R User Group Meetings this week in the Bay Area and around the world

April 16, 2015

(This article was first published on Revolutions, and kindly contributed to R-bloggers)

by Joseph Rickert

Tracking R user group meetings is a good way to stay informed about what's happening in the R world. On Tuesday the Bay Area useR Group (BARUG) met at AdRoll in San Francisco. It was a mini-conference with 6 talks:

  • Bryan Galvin our host at AdRoll (many thanks for the pizza and beer) kicked off the evening by showing how his company has created Sparkle, a big-league workflow for deploying Shiny Apps.
  • Shivaram Venkataraman of Amplab gave an overview of SparkR, highlighting new features and giving a preview of what's coming.
  • Perry de Valpine presented NIMBLE, a new C++ compiled language for building BUGS models with R that Bayesian R users should find of great interest.
  • Hamed Dagour presented three scenarios's of how Personal Capital uses R for financial applications.
  • Ramnath Vaidyanathan delivered a high energy, overview of htmlwidgets for R. Html widgets may very well be "the next big thing".
  • Bill Grosso finished up the evening by describing how his team at Scientific Revenue use R to build dynamic pricing models for internet game companies.

SparkR has been generating quite a bit of interest in the R community at large. Shivaram revealed that SparkR is now going mainstream within the Spark project. SparkR will be merged into Spark in the upcoming 1.4 release. This means that there will be a Spark API for R.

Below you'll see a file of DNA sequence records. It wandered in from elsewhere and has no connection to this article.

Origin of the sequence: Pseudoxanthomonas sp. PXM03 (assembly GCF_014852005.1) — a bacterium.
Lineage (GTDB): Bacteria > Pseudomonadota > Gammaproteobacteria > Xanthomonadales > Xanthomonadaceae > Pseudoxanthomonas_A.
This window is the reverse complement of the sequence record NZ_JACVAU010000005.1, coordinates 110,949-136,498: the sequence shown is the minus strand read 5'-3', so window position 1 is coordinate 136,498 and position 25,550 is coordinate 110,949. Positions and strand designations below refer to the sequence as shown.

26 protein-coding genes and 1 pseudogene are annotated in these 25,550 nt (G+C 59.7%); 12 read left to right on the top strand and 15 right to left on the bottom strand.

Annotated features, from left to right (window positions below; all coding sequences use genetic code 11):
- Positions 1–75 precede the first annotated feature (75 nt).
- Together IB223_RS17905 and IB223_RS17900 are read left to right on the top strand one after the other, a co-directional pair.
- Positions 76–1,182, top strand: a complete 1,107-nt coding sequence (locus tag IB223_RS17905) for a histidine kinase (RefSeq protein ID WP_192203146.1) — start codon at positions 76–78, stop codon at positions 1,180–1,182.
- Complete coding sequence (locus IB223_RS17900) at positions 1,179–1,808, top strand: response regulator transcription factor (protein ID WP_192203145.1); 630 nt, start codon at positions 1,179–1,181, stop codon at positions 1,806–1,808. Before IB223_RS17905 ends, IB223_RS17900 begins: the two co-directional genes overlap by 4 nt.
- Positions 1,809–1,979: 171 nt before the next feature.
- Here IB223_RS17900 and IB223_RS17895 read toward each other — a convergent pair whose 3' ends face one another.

The following slide illustrates the data frame methods that have been developed for SparkR:



Future SparkR work which is highlighted in Shivaram's presentation includes:

  • High-level APIs for machine learning algorithms
  • Pipelines with "featurizers"
  • Extended models and summary methods
  • APIs for streaming and time series analysis 
  • Distributed matrix operations

htmlwidgets is another project that is also generating some buzz in the R world. The idea here is to create R binding to JavaScript libraries that allow interactive JavaScript plots to be used in stand-alone applications or embedded in markdown files or Shiny plots.

Ramnath's presentation highlighted some brand new work in html widgets. Really notable was his live demonstration of cooperating html widgets. Using message passing to transmit state status, Ramnath showed a cluster of graphs changing on the fly to reflect new information from graphs that they were linked to. This gif link gives an idea of the kinds of cool things people are doing with htmlwidgets.

In other R user group meetings around the world this week: The New Delhi UseR Group gave R tutorials, the Taiwan R User Group explored the MLDM package and its applications. Statistical Programming DC looked into R and Shiny. MadR looked into making R code easier and more reliable.The Portland R User Group got a glimpse of new features coming to RStudio. The Barcelona R users group will look into dplyr. Dublin R will look at using R with medical statistics method comparison studies. DataPhilly will investigate data science in health care and look into using R in Plotly. The Denver R Users Group will discuss websites with GitHub and RStudio in the context of continuous delivery systems. The Atlanta R Users Group will look into building a netter data stack.

It is only a small sample of 15 talks, but they do emphasize that both Shiny and the use of R in production level work are both trending topics in the R Community. Bryan's talk illustrates the practical intersection of both trends.

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